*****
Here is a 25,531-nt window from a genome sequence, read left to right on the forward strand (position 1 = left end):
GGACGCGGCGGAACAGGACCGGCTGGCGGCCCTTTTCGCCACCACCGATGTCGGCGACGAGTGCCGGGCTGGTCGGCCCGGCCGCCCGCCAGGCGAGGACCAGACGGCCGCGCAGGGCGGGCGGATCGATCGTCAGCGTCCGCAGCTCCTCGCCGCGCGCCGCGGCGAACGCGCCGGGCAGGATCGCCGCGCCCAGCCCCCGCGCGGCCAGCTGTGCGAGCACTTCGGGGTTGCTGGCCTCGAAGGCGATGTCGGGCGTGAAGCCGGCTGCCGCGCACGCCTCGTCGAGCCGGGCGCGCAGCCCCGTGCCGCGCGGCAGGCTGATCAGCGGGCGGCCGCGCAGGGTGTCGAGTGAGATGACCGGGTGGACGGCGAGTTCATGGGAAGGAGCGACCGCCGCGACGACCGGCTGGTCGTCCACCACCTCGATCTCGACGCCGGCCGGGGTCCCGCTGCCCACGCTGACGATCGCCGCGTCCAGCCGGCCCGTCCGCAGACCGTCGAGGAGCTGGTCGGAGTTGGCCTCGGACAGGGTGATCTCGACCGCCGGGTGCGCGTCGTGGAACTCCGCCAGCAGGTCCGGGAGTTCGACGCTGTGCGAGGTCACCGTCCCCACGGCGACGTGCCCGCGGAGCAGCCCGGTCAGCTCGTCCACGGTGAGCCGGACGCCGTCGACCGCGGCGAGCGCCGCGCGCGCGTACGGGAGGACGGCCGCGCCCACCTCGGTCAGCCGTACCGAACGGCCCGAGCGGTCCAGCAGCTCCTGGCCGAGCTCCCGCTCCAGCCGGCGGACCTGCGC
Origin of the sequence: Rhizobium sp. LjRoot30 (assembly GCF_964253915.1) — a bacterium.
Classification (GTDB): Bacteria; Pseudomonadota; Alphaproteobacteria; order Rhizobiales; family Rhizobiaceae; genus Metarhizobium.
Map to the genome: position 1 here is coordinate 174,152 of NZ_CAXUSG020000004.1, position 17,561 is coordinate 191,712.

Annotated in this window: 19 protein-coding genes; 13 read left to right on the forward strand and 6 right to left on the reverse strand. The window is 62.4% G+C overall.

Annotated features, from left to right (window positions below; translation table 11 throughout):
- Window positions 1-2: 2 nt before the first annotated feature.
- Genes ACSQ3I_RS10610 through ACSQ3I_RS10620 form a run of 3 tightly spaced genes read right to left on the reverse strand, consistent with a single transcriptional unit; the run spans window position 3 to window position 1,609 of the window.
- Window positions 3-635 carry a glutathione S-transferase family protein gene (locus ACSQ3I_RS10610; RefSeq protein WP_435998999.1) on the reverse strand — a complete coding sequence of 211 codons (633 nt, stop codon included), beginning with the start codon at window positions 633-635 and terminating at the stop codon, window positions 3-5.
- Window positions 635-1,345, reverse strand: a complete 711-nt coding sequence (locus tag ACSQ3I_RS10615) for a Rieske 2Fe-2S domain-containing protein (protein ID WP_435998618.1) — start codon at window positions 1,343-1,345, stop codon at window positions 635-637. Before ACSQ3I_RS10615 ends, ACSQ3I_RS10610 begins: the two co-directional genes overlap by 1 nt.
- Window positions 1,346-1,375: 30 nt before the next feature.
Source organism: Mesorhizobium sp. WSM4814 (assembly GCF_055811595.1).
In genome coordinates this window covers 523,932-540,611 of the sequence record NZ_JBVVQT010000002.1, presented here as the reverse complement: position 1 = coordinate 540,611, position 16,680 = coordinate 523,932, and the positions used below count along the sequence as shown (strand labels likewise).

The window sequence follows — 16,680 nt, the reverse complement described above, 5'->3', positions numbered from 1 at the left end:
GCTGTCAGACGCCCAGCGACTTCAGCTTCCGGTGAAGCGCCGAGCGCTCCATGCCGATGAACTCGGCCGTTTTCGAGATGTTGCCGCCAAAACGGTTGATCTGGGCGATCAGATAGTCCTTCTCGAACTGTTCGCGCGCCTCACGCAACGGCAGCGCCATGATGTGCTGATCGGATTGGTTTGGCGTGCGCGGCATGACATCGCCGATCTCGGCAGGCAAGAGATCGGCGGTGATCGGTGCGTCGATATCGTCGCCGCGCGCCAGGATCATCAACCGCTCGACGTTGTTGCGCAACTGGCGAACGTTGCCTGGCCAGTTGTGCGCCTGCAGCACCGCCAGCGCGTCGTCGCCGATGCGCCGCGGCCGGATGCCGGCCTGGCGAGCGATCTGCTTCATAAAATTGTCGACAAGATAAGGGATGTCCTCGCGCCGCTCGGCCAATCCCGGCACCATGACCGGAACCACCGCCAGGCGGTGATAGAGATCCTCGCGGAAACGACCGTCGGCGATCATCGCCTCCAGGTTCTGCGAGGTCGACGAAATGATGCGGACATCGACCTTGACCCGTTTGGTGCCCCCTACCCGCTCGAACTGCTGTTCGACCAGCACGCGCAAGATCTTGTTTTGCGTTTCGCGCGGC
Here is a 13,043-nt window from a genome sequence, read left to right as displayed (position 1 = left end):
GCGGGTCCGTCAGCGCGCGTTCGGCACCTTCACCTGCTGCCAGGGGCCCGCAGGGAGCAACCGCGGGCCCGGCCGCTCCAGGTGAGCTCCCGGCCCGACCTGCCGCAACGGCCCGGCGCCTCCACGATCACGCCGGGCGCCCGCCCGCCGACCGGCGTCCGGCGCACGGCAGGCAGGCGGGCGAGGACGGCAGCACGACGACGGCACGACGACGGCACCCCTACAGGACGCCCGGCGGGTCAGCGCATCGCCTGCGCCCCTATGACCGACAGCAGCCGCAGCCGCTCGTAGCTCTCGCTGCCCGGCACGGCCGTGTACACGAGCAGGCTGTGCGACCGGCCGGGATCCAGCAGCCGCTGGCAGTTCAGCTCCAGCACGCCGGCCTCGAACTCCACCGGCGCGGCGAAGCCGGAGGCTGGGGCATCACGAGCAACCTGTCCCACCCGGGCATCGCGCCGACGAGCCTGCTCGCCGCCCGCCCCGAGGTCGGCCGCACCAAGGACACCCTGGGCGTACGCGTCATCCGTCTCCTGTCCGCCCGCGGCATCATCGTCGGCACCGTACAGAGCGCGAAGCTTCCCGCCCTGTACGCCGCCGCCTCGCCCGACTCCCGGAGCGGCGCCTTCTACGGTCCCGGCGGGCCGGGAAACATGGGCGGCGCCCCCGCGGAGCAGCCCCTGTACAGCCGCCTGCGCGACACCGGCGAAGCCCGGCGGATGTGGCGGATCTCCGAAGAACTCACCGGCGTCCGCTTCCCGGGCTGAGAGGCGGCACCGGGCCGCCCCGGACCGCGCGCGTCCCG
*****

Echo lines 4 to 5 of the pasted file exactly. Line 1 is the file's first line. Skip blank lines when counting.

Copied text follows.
Classification (GTDB): Bacteria; Pseudomonadota; Alphaproteobacteria; order Rhizobiales; family Rhizobiaceae; genus Metarhizobium.
Map to the genome: position 1 here is coordinate 174,152 of NZ_CAXUSG020000004.1, position 17,561 is coordinate 191,712.